I didn’t really want to post on this but it’s been such a huge part of this process and is taking up almost all of my time and thoughts. The paperwork involved in moving to France for a job is intense. Add to that, I’m a Canadian citizen living in the US with no status here. I think I’m pioneering new territory. With my last day at Nike, my H-1B was pulled and I’m now a squatter in this country. Now, it’s highly unlikely that the immigration police are going to roll up and force me out but I’m on borrowed time right now. I was earlier led to believe I could easily go to Canada by driving to Vancouver and re-enter the US as a visitor, giving me up to 6 months to sell my house, contents, car, etc. After talking to an immigration lawyer, her counsel is that there is less risk in staying here and wrapping up things as fast as I can then leaving once. No facing immigration at the border, no risk being denied entry, no passing Go and collecting $200. In her words, “you are not legally authorized to be in the US”. Yikes. Forget the fact that I’ve lived here as a student or worker for half my life. That I’m a taxpayer, a property owner, and have roots here.
Backtrack to some of the things I’ve already done. To start my French work permit and qualify for social security, I had to provide several documents, including a long form birth certificate which I ordered online. I didn’t know this even existed for me but it did, at the hospital I was born at. It includes a lot of detailed information, the crucial part being both parents’ names. This had to be translated into French. There’s only a few people in Canada that are authorized to do this. I felt like I was looking for unicorn tears harvested during a blue moon. Luckily my family lives near Toronto, Canada’s biggest city, where you can find all this stuff. The translator that is, not unicorn tears. I had the long form sent to my Mom and she sent it to the translator who then sent the finished work to me. Her name is Francine and she’s been so kind and helpful and I told her so. I sent the docs to France, only to find that I missed having the birth certificate apostilled by yet another authorized government body. Add that to my “to do” list. After all this is done, the work permit can get started. When it’s complete, 2 months later, it’s sent to the closest French embassy to my house where I’ll make an appointment to pick it up. In this case it’s in San Francisco. However in light of my rush situation to leave the US, I may have it sent to the embassy in Toronto. Thanks again, Toronto!!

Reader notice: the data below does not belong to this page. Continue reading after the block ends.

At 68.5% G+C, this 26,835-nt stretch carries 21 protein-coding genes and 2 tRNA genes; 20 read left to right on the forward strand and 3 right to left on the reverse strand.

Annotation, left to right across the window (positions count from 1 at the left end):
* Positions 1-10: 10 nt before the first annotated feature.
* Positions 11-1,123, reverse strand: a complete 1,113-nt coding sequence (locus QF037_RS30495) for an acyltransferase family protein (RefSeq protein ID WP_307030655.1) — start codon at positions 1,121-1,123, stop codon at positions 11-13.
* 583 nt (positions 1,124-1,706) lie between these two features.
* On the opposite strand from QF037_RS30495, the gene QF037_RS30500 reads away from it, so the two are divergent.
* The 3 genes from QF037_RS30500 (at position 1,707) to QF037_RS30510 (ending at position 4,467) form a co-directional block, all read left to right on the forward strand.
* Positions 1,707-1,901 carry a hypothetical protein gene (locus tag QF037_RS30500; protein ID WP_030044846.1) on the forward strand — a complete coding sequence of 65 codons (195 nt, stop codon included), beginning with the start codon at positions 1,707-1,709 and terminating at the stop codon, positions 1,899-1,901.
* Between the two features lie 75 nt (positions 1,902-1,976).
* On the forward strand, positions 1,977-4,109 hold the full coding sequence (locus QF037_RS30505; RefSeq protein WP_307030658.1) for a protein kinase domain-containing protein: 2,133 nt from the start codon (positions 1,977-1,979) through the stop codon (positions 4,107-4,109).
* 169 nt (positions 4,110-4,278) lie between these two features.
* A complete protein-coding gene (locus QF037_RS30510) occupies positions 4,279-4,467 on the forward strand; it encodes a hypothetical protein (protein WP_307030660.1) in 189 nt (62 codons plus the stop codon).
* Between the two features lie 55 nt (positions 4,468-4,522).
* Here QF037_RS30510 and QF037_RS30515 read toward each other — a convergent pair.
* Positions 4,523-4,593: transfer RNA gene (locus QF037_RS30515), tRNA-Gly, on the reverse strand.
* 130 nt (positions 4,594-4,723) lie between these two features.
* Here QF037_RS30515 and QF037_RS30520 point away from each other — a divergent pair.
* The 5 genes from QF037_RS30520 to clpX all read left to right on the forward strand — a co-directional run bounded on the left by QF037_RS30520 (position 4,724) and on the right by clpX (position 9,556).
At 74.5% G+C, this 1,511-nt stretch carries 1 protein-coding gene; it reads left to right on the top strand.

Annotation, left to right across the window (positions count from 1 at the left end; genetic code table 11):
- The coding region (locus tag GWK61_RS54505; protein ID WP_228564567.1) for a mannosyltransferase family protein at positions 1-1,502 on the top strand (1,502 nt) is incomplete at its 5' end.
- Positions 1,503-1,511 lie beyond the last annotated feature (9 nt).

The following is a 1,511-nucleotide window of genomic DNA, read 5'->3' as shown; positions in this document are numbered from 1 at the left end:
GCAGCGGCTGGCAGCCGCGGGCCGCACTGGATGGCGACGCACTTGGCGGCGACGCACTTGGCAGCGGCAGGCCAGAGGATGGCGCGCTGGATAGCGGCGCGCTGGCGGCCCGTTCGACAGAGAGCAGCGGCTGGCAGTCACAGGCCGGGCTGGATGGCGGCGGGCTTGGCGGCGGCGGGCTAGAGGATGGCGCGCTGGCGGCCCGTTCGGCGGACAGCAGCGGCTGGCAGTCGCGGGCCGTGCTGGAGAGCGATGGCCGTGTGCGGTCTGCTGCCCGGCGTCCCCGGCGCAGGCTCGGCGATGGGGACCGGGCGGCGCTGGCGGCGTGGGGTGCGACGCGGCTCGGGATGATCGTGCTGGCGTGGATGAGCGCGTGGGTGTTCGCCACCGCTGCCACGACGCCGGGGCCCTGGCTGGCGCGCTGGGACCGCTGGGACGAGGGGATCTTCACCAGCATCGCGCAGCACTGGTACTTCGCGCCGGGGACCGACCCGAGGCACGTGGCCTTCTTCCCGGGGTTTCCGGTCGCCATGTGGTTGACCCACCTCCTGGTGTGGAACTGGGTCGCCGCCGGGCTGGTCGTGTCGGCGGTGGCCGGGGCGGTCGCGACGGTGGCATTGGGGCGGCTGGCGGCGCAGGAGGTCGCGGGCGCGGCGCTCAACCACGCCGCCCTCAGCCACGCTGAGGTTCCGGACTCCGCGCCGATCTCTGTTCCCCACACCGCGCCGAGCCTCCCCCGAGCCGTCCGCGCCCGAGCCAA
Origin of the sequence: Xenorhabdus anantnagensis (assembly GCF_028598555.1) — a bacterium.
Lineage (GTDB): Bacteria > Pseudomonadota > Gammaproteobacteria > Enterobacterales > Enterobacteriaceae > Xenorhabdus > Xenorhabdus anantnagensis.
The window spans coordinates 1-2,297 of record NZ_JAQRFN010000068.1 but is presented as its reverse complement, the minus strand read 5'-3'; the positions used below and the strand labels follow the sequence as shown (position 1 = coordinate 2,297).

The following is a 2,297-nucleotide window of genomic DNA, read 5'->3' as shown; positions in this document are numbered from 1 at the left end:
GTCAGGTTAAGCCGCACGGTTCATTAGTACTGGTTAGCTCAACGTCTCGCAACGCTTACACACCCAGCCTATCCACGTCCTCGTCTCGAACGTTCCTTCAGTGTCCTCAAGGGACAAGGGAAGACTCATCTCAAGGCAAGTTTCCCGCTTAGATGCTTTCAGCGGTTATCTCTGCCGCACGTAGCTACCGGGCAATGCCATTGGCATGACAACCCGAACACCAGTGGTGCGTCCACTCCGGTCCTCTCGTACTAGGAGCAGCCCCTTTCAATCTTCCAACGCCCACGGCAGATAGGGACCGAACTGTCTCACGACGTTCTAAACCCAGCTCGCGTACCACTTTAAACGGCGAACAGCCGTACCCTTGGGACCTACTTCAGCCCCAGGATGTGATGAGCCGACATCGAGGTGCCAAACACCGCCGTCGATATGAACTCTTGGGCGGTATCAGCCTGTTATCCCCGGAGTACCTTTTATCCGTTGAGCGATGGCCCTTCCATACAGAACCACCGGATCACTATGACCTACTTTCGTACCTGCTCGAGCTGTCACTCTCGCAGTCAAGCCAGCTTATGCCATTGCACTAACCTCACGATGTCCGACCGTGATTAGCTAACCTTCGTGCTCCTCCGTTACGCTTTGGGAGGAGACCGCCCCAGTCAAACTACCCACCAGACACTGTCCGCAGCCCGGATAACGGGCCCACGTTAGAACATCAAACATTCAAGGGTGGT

Backtrack even more before that, I realized that my passport expires in Feb 2014. This would put me right in the middle of my move to France. There was some anxiety involved in the best way to renew my passport but I opted to do it by courier and staying here in the US. The turnaround promised to be 20 biz days but I got it back in two weeks, hooray! I also lucked out because as of July 2013, Canada had a simplified way of renewing passports that didn’t require a guarantor–another situation where you have to find someone that fits a very small and precise description.
So that’s what I’ve been occupied with these days, now with more urgency to exit the country. The last thing I want to do is jeopardize future entry into the US, whether as a visitor or as a worker.
I wish I had more interesting pics to share on this topic. I inserted one of Cleo who got tired of waiting for me to finish this post and went upstairs.